Example 2: Find the derivative of 2^{x2}.
Solution:
We know that the derivative of 2 to the x is 2^{x} ln 2. i.e., d/dx (2^{x}) = 2^{x} ln 2.
If we use this rule and the chain rule,
d/dx (2^{x2}) = 2^{x2} ln 2 d/dx (x^{2})
= 2^{x2} ln 2 (2x)
= 2x (ln 2) 2^{x2}Answer: The derivative of 2^x^2 is 2x (ln 2) 2^{x2}.

Example 3: Identify the difference between the derivatives of 2^{x} and x^{2}. Also, give your reasoning for why the derivative of 2 to the x is NOT x · 2^{x1}.
Solution:
We know that d/dx (a^{x}) = a^{x} ln a. Using this, d/dx (2^{x}) = 2^{x} ln 2.
By power rule, d/dx (x^{n}) = n x^{n  1}. Using this, d/dx (x^{2}) = 2x^{2  1} = 2x.
Note that we do NOT apply the power rule to find the derivative of 2^{x} because 2^{x} is NOT a power function, rather, it is an exponential function.
Answer: The derivative of 2^{x} is 2^{x} ln 2 and the derivative of x^{2} is 2x.
FAQs on Derivative of 2 to the x
What is the Derivative of 2 to the Power of x?
The derivative of 2 to the power of x has two formulas:
 d/dx (2^{x}) = 2^{x} ln 2
 d/dx (2^{x}) = 2^{x} logₑ 2
How to Find the Derivative of 2 to the x?
To find the derivative of 2 to the x, just apply the formula d/dx (a^{x}) = a^{x} ln a and substitute a = 2 in this formula. Then we get d/dx (2^{x}) = 2^{x} ln 2. We can also find the derivative of 2 to the x using the first principle of derivatives, chain rule and implicit differentiation.
Is the Derivative of 2^x Equal to 2^x Itself?
No, the derivative of 2^x is NOT itself, the derivative of 2^x is 2^x ln 2. This comes from the formula d/dx (a^{x}) = a^{x} ln a.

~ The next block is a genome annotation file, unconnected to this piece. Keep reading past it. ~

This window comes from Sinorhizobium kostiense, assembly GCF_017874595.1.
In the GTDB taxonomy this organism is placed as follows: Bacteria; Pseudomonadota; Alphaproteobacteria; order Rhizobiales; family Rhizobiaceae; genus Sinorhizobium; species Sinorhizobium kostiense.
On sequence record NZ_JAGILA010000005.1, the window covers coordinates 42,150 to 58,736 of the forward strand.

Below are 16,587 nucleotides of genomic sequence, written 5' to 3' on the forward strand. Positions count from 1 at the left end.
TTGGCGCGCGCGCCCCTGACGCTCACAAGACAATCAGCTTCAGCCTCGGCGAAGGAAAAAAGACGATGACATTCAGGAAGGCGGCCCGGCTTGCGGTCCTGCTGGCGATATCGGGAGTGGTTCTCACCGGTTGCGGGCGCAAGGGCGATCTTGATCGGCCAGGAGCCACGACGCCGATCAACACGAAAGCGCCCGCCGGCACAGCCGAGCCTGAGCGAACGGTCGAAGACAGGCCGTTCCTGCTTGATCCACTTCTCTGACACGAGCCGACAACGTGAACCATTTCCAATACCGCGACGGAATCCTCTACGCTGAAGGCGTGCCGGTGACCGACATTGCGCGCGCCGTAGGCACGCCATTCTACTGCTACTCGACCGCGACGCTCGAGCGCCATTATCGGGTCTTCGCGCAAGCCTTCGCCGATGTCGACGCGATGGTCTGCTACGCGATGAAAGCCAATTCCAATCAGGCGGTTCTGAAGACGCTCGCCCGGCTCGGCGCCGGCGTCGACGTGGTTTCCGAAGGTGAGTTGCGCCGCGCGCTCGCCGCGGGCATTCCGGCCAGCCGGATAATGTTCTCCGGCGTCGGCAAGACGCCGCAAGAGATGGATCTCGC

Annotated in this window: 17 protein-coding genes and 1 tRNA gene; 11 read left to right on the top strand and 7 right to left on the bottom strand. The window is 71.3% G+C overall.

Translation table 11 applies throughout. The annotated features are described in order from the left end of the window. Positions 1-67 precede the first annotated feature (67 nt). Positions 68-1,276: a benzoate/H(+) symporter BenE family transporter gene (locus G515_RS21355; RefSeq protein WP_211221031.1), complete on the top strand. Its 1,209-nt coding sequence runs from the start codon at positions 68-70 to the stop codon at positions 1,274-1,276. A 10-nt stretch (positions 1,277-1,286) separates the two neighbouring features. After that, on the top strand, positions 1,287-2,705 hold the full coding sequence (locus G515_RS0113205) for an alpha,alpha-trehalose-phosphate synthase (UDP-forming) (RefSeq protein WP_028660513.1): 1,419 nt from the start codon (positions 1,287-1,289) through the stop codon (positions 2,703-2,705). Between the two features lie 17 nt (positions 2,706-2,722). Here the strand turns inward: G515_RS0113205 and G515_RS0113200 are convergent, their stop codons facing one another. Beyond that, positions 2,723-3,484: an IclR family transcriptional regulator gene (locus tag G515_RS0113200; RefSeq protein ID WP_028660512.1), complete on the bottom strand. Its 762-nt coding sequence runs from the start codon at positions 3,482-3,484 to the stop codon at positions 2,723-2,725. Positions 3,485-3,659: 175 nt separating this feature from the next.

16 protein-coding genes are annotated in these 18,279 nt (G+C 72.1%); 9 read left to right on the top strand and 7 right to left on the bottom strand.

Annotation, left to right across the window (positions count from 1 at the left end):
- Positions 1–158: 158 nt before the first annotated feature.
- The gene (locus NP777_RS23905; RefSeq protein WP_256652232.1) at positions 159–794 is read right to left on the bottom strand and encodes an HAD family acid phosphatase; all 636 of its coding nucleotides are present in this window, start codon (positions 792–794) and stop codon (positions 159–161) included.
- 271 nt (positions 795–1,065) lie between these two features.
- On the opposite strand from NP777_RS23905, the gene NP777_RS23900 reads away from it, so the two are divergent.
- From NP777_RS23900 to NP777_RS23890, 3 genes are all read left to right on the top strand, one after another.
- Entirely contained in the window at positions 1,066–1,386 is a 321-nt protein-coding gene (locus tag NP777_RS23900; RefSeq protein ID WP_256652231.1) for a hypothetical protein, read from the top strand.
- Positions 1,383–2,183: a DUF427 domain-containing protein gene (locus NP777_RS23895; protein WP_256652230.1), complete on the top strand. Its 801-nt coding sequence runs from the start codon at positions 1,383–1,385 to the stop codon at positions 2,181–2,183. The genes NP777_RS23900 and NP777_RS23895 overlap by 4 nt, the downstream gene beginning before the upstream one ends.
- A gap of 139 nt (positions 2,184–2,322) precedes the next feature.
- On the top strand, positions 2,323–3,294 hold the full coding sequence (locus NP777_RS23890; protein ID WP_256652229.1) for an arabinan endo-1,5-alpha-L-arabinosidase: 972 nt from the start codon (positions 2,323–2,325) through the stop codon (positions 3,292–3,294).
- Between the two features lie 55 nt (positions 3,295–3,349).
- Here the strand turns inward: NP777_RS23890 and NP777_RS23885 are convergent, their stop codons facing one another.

What is the n^{th} Derivative of 2 to the x?
We know that d/dx (2^{x}) = 2^{x} ln 2. Let us differentiate it multiple times to identify the pattern.
 The 1^{st} derivative of 2^{x} is 2^{x} ln 2.
 The 2^{nd} derivative of 2^{x} is 2^{x} (ln 2)^{2}.
 The 3^{rd} derivative of 2^{x} is 2^{x} (ln 2)^{3}.
 ...
 The n^{th} derivative of 2^{x} is 2^{x} (ln 2)^{n}.
What is the Derivative of 2 to the x in Terms of Ln?
The derivative of an exponential function is, (a^{x}) ' = a^{x} ln a. By substituting a = 2 i this, (2^{x})' = 2^{x} ln 2.
What is the Derivative of 2 to the x in Terms of Log?
The derivative of 2^{x} is usually expressed in terms of "ln" to be d/dx (2^{x}) = 2^{x} ln 2. But we know that ln = logₑ and hence the same formula can be written alternatively to be d/dx (2^{x}) = 2^{x} logₑ 2.
What is the Second Derivative of 2 to the x?
The second derivative of 2 to the power x is given by 2^{x} (ln 2)^{2} and its formula can be written as d^{2}/dx^{2} (2^{x}) = 2^{x} (ln 2)^{2}.
visual curriculum